Eyes on Domestic, Export Market Growth

Editor's note from Biomass Magazine 2021 issue 1.
By Anna Simet | February 24, 2021

The high today in Minnesota is 1 degree Fahrenheit, day four of a cold snap that is expected to last two weeks, with highs either below zero or just above. Deep freezes such as this one—particularly in the Northeast U.S.—have potential to quickly change the relative success of a given heating season and have a measurable impact on inventory levels.

Speaking of success and the domestic wood pellet industry, what you’ll find mentioned in several instances throughout these pages is the recent passage of the residential provisions of the BTU Act. On the surface it seems fairly cut and dry—a tax credit for buying an efficient wood heating appliance, meaning more money in consumers’ pockets and an easier sell—but it is more complicated than what meets the eye. Each part of the entire supply chain has work to do in order to maximize the benefits of the BTU Act, including appliance manufacturers, pellet manufacturers, and the retailers of pellets and appliances. In “Staying the Course,” on page 16, I examine much of what’s on the table for the wood pellet sector, including the supply and demand balance of which domestic heating fuel producers are always in pursuit. While industry stakeholders are optimistic of the BTU Act’s potential, many factors at play will influence its ultimate success, perhaps most significant being promotion of it to consumers.   

The accompanying feature in this issue pivots to the export market, focusing on the continued buildout of wood pellet handling infrastructure at North American ports. In the story, “Building Out for New Business,” on page 10, author Luke LeRoy covers improvements with several ports in the U.S. and Canada that either view wood pellets as an export commodity increasingly important to their operations, or one that could be. Growth of the wood pellet export market has justified substantial investments in some ports to allow them to expand their capabilities in storing, handling and shipping many millions of tons of wood pellets from U.S. and Canadian soil to overseas customers.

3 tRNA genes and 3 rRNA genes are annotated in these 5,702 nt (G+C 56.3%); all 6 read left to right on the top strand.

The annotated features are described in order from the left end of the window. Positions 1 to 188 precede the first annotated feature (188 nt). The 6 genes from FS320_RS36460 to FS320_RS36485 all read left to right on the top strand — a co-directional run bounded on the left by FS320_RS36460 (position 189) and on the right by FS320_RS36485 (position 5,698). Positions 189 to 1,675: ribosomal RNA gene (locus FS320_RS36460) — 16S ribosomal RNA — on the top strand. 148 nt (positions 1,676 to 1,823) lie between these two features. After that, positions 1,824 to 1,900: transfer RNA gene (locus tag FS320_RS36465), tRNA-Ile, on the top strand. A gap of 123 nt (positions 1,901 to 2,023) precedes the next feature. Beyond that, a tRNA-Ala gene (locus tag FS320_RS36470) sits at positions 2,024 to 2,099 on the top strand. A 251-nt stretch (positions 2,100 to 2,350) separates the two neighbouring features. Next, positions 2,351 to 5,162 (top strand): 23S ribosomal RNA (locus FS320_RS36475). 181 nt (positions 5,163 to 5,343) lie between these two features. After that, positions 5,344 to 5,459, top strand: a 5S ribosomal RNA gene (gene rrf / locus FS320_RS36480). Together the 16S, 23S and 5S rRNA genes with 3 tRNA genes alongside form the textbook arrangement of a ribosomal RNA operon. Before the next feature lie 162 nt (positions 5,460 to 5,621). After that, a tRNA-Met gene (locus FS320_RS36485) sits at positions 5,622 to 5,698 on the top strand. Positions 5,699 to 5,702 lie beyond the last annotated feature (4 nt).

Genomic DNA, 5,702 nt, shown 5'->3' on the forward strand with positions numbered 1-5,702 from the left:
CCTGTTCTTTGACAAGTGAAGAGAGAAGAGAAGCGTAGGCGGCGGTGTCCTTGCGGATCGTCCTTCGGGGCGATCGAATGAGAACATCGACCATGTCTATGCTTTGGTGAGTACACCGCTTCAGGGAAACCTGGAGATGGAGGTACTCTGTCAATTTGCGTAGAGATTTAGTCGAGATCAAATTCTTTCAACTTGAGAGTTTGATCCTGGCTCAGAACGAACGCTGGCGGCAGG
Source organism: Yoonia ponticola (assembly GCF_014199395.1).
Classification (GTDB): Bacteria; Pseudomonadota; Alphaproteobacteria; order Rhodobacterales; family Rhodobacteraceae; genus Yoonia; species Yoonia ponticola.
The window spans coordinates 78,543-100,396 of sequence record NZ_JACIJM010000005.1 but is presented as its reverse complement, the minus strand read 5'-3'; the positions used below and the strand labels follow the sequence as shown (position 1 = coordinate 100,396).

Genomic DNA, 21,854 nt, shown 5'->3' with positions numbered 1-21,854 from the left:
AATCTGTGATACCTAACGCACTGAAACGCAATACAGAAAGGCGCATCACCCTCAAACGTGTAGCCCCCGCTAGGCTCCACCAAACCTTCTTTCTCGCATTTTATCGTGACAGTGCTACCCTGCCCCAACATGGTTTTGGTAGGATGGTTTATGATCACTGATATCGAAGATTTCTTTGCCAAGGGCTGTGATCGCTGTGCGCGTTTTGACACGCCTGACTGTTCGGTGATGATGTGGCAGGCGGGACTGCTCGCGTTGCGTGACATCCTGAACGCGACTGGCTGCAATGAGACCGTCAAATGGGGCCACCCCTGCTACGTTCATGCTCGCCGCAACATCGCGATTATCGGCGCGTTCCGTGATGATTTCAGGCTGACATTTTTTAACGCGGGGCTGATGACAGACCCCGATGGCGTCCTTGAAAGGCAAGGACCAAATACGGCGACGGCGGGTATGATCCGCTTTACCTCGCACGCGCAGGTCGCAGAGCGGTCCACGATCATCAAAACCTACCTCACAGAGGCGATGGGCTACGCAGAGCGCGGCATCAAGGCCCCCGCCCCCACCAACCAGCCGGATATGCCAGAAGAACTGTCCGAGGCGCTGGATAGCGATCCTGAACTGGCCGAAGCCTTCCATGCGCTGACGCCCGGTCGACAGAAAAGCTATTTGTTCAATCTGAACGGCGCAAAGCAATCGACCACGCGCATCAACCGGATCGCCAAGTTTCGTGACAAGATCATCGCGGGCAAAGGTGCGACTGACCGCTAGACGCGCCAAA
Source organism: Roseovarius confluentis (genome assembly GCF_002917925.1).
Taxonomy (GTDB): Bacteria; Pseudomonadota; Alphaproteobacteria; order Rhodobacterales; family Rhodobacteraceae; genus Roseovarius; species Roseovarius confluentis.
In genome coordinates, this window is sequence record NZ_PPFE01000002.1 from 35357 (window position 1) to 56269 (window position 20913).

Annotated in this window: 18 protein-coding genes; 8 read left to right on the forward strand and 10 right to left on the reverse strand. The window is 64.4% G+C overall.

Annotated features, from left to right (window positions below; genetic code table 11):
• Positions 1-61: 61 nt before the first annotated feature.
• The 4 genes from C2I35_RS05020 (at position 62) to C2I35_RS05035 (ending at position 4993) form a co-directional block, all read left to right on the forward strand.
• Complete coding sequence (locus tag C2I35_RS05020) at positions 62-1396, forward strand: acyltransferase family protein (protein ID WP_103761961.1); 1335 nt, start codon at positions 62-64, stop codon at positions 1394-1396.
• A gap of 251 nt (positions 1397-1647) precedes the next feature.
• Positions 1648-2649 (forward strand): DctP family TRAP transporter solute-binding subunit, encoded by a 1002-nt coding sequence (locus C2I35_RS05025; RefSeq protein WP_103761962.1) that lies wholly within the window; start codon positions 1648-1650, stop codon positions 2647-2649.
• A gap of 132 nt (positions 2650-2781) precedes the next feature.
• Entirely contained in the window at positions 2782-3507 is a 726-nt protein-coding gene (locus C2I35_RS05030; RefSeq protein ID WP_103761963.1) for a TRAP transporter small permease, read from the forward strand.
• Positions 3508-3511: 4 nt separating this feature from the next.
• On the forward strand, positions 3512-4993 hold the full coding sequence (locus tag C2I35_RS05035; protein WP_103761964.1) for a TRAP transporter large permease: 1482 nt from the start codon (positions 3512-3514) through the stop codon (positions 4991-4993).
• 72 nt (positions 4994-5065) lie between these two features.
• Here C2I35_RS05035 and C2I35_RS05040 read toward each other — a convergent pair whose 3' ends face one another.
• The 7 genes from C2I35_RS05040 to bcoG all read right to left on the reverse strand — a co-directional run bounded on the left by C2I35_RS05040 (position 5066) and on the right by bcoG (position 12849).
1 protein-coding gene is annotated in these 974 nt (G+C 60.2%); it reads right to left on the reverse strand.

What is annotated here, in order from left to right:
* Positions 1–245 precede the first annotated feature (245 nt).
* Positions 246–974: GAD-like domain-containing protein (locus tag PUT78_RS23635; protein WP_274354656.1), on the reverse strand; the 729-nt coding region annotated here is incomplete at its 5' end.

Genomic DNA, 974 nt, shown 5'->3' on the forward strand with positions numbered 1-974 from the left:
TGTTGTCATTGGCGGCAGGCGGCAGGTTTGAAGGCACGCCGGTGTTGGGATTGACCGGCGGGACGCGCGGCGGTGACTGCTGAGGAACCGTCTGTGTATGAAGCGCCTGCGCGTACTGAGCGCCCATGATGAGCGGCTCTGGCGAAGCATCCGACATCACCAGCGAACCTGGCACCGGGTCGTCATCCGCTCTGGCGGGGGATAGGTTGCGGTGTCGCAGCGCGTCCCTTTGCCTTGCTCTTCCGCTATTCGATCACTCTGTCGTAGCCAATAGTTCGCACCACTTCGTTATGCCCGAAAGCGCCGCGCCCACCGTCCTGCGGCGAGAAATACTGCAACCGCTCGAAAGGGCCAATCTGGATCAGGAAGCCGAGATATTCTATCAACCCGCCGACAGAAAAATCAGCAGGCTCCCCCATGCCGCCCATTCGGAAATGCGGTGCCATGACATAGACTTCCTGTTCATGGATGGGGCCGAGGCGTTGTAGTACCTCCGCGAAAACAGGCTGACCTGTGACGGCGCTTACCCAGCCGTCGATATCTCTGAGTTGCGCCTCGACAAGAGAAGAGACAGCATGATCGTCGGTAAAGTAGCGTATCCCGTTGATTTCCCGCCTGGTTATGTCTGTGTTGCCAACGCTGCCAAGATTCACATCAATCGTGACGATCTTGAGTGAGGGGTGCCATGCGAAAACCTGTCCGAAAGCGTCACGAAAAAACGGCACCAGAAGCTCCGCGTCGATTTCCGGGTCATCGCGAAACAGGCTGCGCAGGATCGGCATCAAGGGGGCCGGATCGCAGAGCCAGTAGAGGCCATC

The final story I’ll mention is our page-20 contribution, “Russia’s Global Wood Pellet Supply Potential,” by Maria Frolova, which provides a comprehensive account of the country’s industry, from fiber sourcing to market prices to demand drivers. The detailed article estimates that Russia manufactured about 3 million tons of wood pellets in 2020, growing by about 20% year-over-year, making it only second in growth to the U.S. The end of the article discusses some new production facilities expected to come online in 2021, which will collectively add greater than 1.1 million tons to the country’s current capacity.

By the time this issue arrives on your desk, the virtual International Biomass Conference & Expo will be just around the corner. Pellet and other densified biomass producers qualify for free admission, so be sure to take advantage and join us on this innovative platform—there are nine sessions focused on pellets and densified biomass, so we have lots in store for you.

 

Author: Anna Simet
Editor, asimet@bbiinternational.com